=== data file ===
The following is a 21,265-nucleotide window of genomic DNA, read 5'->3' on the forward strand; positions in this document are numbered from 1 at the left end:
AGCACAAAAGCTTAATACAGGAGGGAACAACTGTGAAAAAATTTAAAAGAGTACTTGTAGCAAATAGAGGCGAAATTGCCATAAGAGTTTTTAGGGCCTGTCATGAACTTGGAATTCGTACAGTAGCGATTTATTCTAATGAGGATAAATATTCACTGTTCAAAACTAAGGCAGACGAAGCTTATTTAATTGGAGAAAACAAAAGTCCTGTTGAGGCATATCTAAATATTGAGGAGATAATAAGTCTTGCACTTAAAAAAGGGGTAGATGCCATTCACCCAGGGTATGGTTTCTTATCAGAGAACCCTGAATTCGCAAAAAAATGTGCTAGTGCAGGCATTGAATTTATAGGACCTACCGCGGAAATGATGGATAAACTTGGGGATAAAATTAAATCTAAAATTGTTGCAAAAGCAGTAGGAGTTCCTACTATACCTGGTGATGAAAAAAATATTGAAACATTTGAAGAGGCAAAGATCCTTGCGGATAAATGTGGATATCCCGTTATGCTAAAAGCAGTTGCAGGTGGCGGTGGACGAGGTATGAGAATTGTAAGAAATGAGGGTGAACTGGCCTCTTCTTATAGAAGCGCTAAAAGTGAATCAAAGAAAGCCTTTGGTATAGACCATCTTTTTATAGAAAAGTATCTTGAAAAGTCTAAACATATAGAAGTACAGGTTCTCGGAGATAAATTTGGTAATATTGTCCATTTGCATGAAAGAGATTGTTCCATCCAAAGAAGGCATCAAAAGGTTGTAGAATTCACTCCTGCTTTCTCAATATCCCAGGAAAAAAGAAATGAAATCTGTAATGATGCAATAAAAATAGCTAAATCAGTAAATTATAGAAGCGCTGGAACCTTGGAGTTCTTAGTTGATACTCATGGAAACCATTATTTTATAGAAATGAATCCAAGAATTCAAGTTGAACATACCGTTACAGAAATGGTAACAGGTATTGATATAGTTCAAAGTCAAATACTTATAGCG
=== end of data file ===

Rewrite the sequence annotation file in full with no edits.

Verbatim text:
The following is a 21,265-nucleotide window of genomic DNA, read 5'->3' on the forward strand; positions in this document are numbered from 1 at the left end:
AGCACAAAAGCTTAATACAGGAGGGAACAACTGTGAAAAAATTTAAAAGAGTACTTGTAGCAAATAGAGGCGAAATTGCCATAAGAGTTTTTAGGGCCTGTCATGAACTTGGAATTCGTACAGTAGCGATTTATTCTAATGAGGATAAATATTCACTGTTCAAAACTAAGGCAGACGAAGCTTATTTAATTGGAGAAAACAAAAGTCCTGTTGAGGCATATCTAAATATTGAGGAGATAATAAGTCTTGCACTTAAAAAAGGGGTAGATGCCATTCACCCAGGGTATGGTTTCTTATCAGAGAACCCTGAATTCGCAAAAAAATGTGCTAGTGCAGGCATTGAATTTATAGGACCTACCGCGGAAATGATGGATAAACTTGGGGATAAAATTAAATCTAAAATTGTTGCAAAAGCAGTAGGAGTTCCTACTATACCTGGTGATGAAAAAAATATTGAAACATTTGAAGAGGCAAAGATCCTTGCGGATAAATGTGGATATCCCGTTATGCTAAAAGCAGTTGCAGGTGGCGGTGGACGAGGTATGAGAATTGTAAGAAATGAGGGTGAACTGGCCTCTTCTTATAGAAGCGCTAAAAGTGAATCAAAGAAAGCCTTTGGTATAGACCATCTTTTTATAGAAAAGTATCTTGAAAAGTCTAAACATATAGAAGTACAGGTTCTCGGAGATAAATTTGGTAATATTGTCCATTTGCATGAAAGAGATTGTTCCATCCAAAGAAGGCATCAAAAGGTTGTAGAATTCACTCCTGCTTTCTCAATATCCCAGGAAAAAAGAAATGAAATCTGTAATGATGCAATAAAAATAGCTAAATCAGTAAATTATAGAAGCGCTGGAACCTTGGAGTTCTTAGTTGATACTCATGGAAACCATTATTTTATAGAAATGAATCCAAGAATTCAAGTTGAACATACCGTTACAGAAATGGTAACAGGTATTGATATAGTTCAAAGTCAAATACTTATAGCG